Category: Uncategorized


This morning, I had telephone interview with a technician who is working at a printing factory and asked him several questions as below.

Yeonsook : What kind of fabrics are the most likely to get vivid effect like a photo ?

Sean Park : Basically , silk is the best material for digital printing.

Among various type of weaves , satin gets the most vivid effect,

because the surface of the fabric is even.  It is filament textile.

When a cartridge of printer

is passing on the surface of fabric, it spray dyeing stuffs onto the fabric

directly, so if the surface is even, it gets dyeing stuffs evenly.

Yeonsook : How about other silk fabrics?

Sean Park : Habotai and Geogette are not that bad.

If you don’t like shiny surface, you can use twill

since it reflects less light, it gets softer effect on reflection.

Yeonsook : Can any jersey fabric get same effects or better effects?

Sean Park : Well~ in case of Rayon and Cotton, dyeing stuff,

what the industry use for those fabrics, is  reactive dyes colour

It means colours cannot come up brightly.

So it’s difficult to expect any vivid effects.

In case of, Polyester, the industry uses a different type of dyeing stuff,                             which is disperse dye, So, Polyester fabric cannot be used for

digital printing.

instead, we can use  reproductive dyeing method.

Yeonsook : Can you get me some reference cuttings?

That will be very helpful to choose fabrics for my final projects.

Sean Park : Will see what I can do.

Yeonsook : Last question, what  your delivery is going to be?

Sean Park : We need 15 days after getting graphics.

Yeonsook : Thank you for having time with me today.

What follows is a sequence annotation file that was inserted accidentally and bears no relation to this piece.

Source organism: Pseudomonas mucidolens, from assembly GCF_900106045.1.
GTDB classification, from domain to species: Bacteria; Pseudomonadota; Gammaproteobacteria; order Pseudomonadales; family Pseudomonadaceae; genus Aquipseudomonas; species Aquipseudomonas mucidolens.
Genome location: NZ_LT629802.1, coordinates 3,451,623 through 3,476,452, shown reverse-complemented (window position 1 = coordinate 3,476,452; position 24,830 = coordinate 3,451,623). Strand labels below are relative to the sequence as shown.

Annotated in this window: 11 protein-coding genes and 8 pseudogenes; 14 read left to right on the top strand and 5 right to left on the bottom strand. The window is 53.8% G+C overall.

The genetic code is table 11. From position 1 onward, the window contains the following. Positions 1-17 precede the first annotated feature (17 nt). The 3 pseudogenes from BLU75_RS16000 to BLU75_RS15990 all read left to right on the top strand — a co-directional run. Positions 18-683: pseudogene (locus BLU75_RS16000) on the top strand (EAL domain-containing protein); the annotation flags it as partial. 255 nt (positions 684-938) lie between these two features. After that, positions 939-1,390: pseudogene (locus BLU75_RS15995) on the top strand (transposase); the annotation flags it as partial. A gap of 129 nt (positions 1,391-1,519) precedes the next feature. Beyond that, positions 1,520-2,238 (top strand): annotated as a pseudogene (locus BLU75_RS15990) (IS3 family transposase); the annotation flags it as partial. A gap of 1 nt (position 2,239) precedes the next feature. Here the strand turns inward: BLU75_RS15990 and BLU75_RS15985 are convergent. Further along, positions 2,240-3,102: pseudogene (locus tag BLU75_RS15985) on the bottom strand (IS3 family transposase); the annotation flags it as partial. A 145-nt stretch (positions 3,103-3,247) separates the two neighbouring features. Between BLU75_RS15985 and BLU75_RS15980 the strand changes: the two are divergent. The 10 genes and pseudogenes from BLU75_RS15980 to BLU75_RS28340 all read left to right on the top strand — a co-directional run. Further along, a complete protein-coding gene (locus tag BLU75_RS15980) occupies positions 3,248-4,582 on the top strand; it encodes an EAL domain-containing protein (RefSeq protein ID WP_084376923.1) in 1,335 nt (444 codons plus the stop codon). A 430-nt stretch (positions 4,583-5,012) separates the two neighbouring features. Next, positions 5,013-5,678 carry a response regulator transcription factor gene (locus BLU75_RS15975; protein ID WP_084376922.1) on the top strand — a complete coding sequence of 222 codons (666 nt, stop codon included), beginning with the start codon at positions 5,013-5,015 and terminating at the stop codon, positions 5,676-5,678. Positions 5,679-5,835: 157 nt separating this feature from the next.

Will contact you if I come up with other questions

before handing in graphics

just figured out what range of fabrics I need to research and how much time I should assume to get this done.

Sean Park, Samwoo Printing Co., Ltd, Korea

Wrist-Worn Techcessories

Will this be the starting point that a smart phone turns into a robot eventually? then, how many years will be taken? or am I thinking too much for predicting future which is unpredictable

Gregg Fleishman is an architect, designer, artist and inventor whose work I’m sure would appeal to all because of its geometry and functionality. Largely influenced by his early work experience in the construction industry, Fleishman’s mission is to continue developing ways to make building easier. His eye catching innovative architectural structures speak volumes of this ingenious artist.

1. When did you decide to pursue design as a career and how did you go about it?

Gregg: USC Architecture 1965-70, my own studio since 1972. I also worked in commercial concrete construction until 1988 to help support my studio activities.

2. How are you able to amalgamate modern and futuristic aesthetics together in your works of art?